Microsoft Corporation has blamed the National Security Agency (NSA) for the recent ransomware cyber attack that has affected over 200,000 computers in 150 countries.
The computer giant blamed NSA for storing data on software vulnerabilities which it discovered and such data was accessed by hackers.
According to Microsoft, NSA (a military intelligence organization and a constituent of the United States Department of Defense (DOD) had no need to store such vulnerabilities in a way that it could be accessed.
A statement from Microsoft President and Chief Legal Officer Brad Smith on Sunday criticised the way governments store up information about security flaws in computer systems.
“We have seen vulnerabilities stored by the CIA show up on WikiLeaks, and now this vulnerability stolen from the NSA has affected customers around the world,” he wrote.
However the corporation also blamed users of its Windows Operating System for failing to update their security software which was released since March.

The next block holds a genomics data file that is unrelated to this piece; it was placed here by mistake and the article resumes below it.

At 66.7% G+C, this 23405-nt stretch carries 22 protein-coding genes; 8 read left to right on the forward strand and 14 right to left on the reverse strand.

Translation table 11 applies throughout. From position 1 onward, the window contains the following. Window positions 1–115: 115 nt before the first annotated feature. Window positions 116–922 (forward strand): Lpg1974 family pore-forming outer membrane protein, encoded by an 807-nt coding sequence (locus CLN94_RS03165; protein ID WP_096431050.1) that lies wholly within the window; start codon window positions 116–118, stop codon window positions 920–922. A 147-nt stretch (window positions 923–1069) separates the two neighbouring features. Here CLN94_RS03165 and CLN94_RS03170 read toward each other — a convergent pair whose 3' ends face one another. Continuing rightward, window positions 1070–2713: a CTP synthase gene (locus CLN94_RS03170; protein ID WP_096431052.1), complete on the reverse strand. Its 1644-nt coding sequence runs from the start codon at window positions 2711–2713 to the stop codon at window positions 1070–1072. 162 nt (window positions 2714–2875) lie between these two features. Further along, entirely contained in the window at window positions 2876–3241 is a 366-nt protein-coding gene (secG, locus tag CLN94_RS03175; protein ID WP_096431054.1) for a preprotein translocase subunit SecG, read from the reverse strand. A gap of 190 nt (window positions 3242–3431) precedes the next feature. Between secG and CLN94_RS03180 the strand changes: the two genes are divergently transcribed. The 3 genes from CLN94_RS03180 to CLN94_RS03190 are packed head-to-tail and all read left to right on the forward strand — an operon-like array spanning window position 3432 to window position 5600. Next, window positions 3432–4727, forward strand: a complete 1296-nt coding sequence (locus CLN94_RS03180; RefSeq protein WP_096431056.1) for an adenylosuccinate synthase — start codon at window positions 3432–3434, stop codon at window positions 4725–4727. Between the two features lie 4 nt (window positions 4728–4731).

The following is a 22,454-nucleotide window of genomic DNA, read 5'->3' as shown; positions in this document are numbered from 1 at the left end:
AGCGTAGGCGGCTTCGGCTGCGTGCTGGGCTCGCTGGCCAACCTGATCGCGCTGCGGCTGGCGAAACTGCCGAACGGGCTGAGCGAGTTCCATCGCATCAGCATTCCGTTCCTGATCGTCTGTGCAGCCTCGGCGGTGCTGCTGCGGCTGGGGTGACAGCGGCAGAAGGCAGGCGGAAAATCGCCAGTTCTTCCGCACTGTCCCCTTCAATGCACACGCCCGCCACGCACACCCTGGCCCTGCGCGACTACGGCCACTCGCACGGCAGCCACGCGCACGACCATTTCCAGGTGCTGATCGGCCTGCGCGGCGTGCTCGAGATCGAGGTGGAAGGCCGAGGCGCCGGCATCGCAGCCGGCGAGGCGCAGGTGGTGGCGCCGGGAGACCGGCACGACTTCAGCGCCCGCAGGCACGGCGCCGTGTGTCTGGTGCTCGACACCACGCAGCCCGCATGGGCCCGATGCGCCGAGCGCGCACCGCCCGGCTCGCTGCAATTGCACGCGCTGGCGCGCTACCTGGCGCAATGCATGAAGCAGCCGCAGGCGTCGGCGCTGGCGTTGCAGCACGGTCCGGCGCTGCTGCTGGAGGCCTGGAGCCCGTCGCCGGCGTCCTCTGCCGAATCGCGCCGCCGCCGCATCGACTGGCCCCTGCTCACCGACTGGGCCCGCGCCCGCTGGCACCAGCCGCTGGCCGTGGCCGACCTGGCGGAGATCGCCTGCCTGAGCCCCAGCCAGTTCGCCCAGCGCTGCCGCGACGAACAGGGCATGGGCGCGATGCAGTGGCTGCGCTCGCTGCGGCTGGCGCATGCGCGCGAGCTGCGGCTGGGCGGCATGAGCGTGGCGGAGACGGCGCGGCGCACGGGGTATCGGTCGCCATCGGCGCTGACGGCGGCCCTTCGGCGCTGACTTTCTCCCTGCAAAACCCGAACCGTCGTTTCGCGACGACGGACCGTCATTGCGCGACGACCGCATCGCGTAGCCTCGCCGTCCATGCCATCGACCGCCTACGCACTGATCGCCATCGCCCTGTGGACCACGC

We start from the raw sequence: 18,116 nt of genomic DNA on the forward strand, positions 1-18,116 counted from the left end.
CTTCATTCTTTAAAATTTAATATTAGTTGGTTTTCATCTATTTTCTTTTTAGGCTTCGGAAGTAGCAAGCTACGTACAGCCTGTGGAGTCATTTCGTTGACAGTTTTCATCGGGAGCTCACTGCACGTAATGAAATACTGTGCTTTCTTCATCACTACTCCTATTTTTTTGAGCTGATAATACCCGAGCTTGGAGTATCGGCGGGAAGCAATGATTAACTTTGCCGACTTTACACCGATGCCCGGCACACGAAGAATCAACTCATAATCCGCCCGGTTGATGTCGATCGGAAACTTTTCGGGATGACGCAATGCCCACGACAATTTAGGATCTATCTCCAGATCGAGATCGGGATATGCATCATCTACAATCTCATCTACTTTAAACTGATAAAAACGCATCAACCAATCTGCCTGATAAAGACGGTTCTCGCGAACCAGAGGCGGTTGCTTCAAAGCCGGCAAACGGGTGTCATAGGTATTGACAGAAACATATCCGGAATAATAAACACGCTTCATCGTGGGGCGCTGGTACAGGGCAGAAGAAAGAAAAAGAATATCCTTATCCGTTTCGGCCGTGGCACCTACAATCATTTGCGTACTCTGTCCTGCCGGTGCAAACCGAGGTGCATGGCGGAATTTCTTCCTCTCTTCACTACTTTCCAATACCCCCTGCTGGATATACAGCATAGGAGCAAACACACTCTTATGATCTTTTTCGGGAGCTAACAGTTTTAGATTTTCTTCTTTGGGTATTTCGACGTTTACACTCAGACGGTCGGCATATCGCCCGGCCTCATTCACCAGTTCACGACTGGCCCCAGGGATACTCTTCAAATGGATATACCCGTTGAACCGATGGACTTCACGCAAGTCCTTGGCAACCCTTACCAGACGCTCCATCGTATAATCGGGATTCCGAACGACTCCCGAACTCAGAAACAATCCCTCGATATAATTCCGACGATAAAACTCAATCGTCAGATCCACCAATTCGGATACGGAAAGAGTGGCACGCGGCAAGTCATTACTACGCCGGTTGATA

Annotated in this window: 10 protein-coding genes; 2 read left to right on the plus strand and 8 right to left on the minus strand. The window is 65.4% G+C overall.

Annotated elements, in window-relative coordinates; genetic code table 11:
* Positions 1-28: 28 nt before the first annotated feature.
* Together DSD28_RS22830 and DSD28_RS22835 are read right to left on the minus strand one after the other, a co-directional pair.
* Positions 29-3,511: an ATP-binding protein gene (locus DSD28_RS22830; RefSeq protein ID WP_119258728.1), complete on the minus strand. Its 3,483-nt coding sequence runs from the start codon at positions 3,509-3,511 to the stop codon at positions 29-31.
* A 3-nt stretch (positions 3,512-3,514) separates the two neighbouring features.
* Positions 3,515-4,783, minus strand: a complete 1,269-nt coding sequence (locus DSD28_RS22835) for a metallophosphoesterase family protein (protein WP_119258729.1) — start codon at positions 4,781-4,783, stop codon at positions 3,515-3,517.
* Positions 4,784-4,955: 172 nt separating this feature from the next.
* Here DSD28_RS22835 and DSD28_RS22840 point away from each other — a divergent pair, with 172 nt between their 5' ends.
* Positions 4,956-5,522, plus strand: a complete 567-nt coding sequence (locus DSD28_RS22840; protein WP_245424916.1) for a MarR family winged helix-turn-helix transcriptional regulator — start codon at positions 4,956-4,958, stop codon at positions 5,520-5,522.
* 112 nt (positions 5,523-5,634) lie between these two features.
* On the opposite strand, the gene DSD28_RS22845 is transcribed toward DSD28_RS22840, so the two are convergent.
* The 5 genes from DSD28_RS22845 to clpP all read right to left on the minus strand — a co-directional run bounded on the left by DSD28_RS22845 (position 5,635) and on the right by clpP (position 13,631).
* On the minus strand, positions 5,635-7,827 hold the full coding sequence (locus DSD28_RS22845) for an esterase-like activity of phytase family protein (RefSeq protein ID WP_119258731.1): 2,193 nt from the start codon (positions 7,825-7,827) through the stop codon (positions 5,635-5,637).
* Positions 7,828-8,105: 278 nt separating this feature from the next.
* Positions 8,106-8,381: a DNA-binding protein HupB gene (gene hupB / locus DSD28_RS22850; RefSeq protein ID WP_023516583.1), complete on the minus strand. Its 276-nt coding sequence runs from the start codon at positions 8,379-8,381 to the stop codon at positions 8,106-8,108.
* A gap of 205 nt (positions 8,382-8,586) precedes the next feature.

Mr Smith said that Microsoft had released a Windows security update that would have stopped the attack but many users were yet to run the update.
“As cybercriminals become more sophisticated, there is simply no way for customers to protect themselves against threats unless they update their systems,” Mr Smith said.
While urging users to pay more attention to their security update, he urged government to store such security information better to avoid situations where weapons systems could be hacked.
“An equivalent scenario with conventional weapons would be the US military having some of its Tomahawk missiles stolen.”
He added: “The governments of the world should treat this attack as a wake-up call.”
Meanwhile, there are fears that more ransomware attack would be discovered on Monday as people resume work after the weekend.
Reports indicate that payments of over $38,000 dollars have been made to the hackers as the ransomware threatened to double prices after three days and to delete files after seven days.
Frontpage September 12, 2019